Rustic assets are reflection of a thriving community

March 5, 2014

Cock & Bottle

GRUB’S UP: The Cock and Bottle, East Morden, which has been voted best regional food pub by local brewery Hall and Woodhouse. It offers fresh fish and game on the menu.

Morden Village Hall

HALL RIGHT: The village hall at Morden is run by a group of volunteers who act as the committee of trustees. The hall is available for hire for community use.

Morden View

MEDIEVAL HISTORY: This is part of the village of Morden, looking down from the graveyard of St Mary’s Church. It is mentioned in the Domesday Book.

Old phone box

VILLAGE LANDMARKS: The village has an old red phone box, an increasingly rare sight in the South West countryside.

St Mary's Morden

LISTED BUILDING: St Mary’s Church Morden boasts a nave and tower as well as a monument dedicated to the knight Thomas Erle of Charlborough Park.


A REFERENCE in the Domesday book, freshly cooked food and first-class facilities reflect the community values of a village steeped in heritage.

The parish of Morden is derived from the saxon words for heath mor and dune and lies five miles north of Wareham and six miles north-west of Poole. It comprises the hamlets of East Morden, West Morden, Charlborough and Whitefields.

It is recalled in the Domesday Book and the parish was divided amongst several landowners including Sir Walter de Clavile. Subsequent families who have been linked to the village also include the Matravers and Drax families.

The population in the village has fluctuated over the years from nearly 600 at the turn of the 19th Century; it doubled by 1851 but in 2001 it had dropped to only 325.

According to the parish registers, the village’s population was decimated by a plague in 1747-48 and it spread to Corfe Mullen, Bloxworth, Sturminster Marshall, Lytchett Matravers and Lytchett Minster.

Much of the parish of Morden is still logged as a conservation area and it includes a number of historical buildings, ancient monuments and listed buildings.

In previous generations, the Charlborough estate provided much of the local employment through agriculture, forestry and estate maintenance.

A former resident from Morden, Sidney Smith, who was born in the village in 1837, emigrated Down Under to form the Valumba vineyards in South Australia.

The parish church of St Mary’s was rebuilt on 1873 on top of an original structure by Joseph Seller. The church is renowned for its tall tower and nave. It was listed as a Grade II Listed Building in 1959.

The Interior of the church houses a monument to the Knight Thomas Erle of Charlborough Park which sees him paying homage on one knee on the right side of the entrance to the bell tower.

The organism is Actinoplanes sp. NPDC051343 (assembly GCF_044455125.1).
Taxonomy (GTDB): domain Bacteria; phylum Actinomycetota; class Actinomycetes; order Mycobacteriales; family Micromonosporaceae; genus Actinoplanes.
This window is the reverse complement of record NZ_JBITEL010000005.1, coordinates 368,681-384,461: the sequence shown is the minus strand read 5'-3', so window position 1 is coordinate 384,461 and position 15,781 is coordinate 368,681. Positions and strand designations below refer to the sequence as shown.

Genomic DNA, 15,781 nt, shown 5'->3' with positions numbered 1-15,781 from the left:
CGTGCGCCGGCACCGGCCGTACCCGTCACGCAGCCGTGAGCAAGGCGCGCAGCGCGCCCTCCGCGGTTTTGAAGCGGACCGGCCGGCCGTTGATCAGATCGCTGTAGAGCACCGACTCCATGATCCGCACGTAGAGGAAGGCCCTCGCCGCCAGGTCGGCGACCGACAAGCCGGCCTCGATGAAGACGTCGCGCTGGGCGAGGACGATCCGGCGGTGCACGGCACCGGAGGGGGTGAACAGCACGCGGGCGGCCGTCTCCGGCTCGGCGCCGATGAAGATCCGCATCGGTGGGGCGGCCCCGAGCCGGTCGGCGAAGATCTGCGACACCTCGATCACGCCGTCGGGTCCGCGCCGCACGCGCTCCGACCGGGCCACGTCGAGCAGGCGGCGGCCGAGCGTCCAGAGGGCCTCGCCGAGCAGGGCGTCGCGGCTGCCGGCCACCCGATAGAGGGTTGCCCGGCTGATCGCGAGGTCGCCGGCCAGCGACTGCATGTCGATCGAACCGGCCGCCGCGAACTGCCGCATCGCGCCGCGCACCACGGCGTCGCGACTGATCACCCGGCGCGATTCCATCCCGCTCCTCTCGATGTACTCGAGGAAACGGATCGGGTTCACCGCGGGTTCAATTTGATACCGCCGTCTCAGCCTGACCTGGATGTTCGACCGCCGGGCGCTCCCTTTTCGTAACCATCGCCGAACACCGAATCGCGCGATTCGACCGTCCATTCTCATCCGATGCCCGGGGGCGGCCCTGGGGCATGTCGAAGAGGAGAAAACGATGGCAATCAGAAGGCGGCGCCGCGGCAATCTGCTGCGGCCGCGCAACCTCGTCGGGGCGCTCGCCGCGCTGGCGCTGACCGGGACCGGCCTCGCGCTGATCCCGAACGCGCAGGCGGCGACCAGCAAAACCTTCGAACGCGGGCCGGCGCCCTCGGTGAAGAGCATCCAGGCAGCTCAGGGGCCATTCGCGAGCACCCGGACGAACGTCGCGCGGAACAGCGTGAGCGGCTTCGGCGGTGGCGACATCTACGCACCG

The refurbished village hall lies in the middle of rolling countryside and this year it is celebrating its 10th anniversary.

Its entrance lies on the east side of the B3075 between the A31 and the A35 and is signposted from the road. The basic hire of the hall’s use includes use of the bar, the kitchen and the stage.

It is looks in fantastic knick and is a reflection of the time and effort looking after it for the benefit of the community.

As well as the village, the hall serves as a venue to other communities and it is a resource that is greatly cherished and it has a dedicated group of volunteers who act as the committee of trustees.

The hall and grounds are owned by the Morden Recreation Ground and Village Hall and it is a registered charity. The recreation ground comprises of two football grounds, a tennis court and a children’s play area.

Also pride of place is the village’s community hub, The Cock And Bottle. This pub is an “Old Worlde” Inn, parts of which are said to date back to 400 years.

The simply furnished Chatters Bar has a large, crackling open log fire which is a curved wooden, settle and provides traditional pub games such as darts and dominoes.

It was voted best regional food pub for three consecutive years by local brewers Hall and Woodhouse.

Being close to the sea, the pub offers a range of fish dishes and fresh game. The chef produces wonderful dishes including wild sea bass fillets, lamb shank, venison, fresh dressed crab and steak and kidney pudding. The kitchen also offer home-made desserts.

A visitor from a neighbouring village said of their visit to the Cock And Bottle on Trip Advisor: “It’s next to us but we hadn’t been in years. We will be going back very soon. Not your usual pub menu, more a-la-carte, with lots of country game and fish.”


{ 1 comment… read it below or add one }

sharon April 19, 2014 at 7:12 pm

Excellent website you have going here Matt. Great page here, blogging Morden in Dorset too. It’s a village in the middle of nowhere; one of those that you either know of, because of relatives and friends, or you know of because you accidentally drove through it one Sunday while lost in the back country lanes of rural Dorset!!
I thank you for the blog as my mum and step dad currently run The Cock & Bottle and have recently added a conservatory; extending the restaurant part of the pub. They also run the Botany Bay, a short drive away, which will be re-opening soon after being closed for major refurbishment. Maybe pop into the Botany next time you are in the area? =)


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